Every year, millions of Americans tune in to the nation's biggest sporting event: the Super Bowl. Virtually every industry has used the Big Game to promote its products and services.
Every industry except for hedge funds, that is. For better or worse, viewers shouldn't expect that to change next year -- even if the JOBS Act makes it possible.
"I don't think you're going to see that at all," Evan Rapoport, CEO of HedgeCo Networks, told StreetID. "In fact, I think what you're going to find is very targeted types of advertisements. They're going to really want to appeal to only those that are qualified and allowed to invest."
One of the drawbacks of advertising on TV (during a sporting event or regular programming) is that 99 percent of the people watching will not even be allowed to legally invest in the fund.
"Putting up a billboard is pretty ineffective in that manner in that you're just not targeting the right audience," said Rapoport.
In providing an example of a more targeted approach, Rapoport pointed to his own site -- HedgeCo.net. "Let's say someone is on HedgeCo.net and is searching for a certain fund on our database," he said. "[One] that is worth more than $25 million, has less than five percent draw down, and produces over 10 percent return. Prior to potentially getting their answer through our database, maybe they get a pop-up ad of a fund that does meet that criteria. That's fairly targeted.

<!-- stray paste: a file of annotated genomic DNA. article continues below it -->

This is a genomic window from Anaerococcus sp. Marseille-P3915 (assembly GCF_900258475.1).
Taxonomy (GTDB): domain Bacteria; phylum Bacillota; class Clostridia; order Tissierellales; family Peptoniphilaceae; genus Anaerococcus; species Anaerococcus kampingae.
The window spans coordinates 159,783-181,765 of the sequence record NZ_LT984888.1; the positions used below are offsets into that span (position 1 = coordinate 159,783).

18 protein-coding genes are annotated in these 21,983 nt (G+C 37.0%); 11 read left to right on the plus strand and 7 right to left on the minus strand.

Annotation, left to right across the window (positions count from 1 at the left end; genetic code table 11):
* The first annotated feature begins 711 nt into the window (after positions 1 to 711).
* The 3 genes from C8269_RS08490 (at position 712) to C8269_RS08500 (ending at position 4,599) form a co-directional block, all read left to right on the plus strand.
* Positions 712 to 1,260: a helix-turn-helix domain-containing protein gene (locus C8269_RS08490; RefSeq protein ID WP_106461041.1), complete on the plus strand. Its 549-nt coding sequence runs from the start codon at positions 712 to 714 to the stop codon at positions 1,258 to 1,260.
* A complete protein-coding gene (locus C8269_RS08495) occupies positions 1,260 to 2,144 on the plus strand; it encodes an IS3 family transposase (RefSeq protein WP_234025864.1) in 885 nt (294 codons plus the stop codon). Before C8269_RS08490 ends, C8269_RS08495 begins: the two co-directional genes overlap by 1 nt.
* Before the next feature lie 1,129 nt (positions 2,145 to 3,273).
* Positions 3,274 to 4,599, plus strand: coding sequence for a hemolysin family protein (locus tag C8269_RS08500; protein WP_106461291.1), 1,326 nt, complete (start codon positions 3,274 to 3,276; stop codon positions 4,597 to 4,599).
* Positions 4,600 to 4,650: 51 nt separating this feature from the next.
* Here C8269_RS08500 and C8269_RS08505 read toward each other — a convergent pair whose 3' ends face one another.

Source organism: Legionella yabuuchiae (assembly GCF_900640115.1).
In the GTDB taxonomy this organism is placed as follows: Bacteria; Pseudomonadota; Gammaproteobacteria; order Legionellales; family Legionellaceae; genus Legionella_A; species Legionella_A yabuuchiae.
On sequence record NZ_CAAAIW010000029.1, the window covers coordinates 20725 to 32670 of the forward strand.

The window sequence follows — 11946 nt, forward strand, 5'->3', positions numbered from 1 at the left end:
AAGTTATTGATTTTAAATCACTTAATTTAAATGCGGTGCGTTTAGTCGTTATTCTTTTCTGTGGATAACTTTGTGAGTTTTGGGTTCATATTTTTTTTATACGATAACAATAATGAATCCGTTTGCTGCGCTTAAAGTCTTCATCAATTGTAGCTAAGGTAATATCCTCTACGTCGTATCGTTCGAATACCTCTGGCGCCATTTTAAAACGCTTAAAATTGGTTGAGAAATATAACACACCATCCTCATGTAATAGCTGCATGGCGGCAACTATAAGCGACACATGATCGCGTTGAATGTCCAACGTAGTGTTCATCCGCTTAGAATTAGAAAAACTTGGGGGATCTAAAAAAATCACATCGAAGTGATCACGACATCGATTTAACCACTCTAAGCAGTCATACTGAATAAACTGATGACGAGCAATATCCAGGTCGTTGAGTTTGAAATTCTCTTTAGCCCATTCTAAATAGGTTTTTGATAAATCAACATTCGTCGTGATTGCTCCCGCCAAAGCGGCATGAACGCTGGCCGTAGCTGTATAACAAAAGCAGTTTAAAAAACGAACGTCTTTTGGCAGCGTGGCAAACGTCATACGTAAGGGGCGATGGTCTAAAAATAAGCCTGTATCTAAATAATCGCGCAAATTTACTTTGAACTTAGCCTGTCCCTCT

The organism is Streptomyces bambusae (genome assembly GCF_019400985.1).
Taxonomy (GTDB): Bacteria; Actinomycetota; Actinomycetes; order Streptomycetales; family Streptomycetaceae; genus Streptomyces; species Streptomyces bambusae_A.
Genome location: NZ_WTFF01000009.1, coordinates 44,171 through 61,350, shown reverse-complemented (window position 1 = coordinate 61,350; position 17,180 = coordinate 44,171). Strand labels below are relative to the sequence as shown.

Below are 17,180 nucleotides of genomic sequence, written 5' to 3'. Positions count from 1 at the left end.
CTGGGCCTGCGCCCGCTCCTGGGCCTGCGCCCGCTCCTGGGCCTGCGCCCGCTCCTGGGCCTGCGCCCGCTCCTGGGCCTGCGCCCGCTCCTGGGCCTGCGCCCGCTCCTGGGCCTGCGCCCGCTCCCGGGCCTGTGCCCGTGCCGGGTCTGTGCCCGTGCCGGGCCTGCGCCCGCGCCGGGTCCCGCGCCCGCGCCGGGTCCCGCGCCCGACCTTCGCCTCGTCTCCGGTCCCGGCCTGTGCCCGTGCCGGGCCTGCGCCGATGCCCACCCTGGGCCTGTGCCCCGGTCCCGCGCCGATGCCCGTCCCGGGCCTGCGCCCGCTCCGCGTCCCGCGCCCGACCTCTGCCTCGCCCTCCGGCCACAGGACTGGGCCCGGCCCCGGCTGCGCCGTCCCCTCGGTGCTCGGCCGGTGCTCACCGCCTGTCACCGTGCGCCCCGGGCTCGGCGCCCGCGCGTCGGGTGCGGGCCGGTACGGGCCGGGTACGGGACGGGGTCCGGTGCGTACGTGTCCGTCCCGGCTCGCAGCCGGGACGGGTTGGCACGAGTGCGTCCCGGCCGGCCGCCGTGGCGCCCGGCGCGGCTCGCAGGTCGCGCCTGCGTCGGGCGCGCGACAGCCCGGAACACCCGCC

"You may also find hedge funds advertising at golf events where they know the mass affluent attends. Doing promotional campaigns that are, again, optimized and targeted toward the financial industry."
Don't expect to see commercials on any of the mainstream TV networks either. "Maybe on CNBC, but again, even then I don't think you'll really see commercials," said Rapoport.
However, you might see the hedge fund managers come out of their shells.
"You often don't see a lot of fund managers on networks," Rapoport added. "Often you'll see people that work at funds, but not a lot of fund managers. The reason is because if they were to say something about their fund that could be misconstrued as advertisement, they would be sanctioned by the SEC. I think once this passes you'll find fund managers going on TV and discussing not only their posture on the marketplace but their fund and how it's performing and their strategy.
"So while it may not be an overt or blatant advertisement, you can at least talk about your product. I think you'll see a lot more of that, and I think it will be a huge benefit to the industry."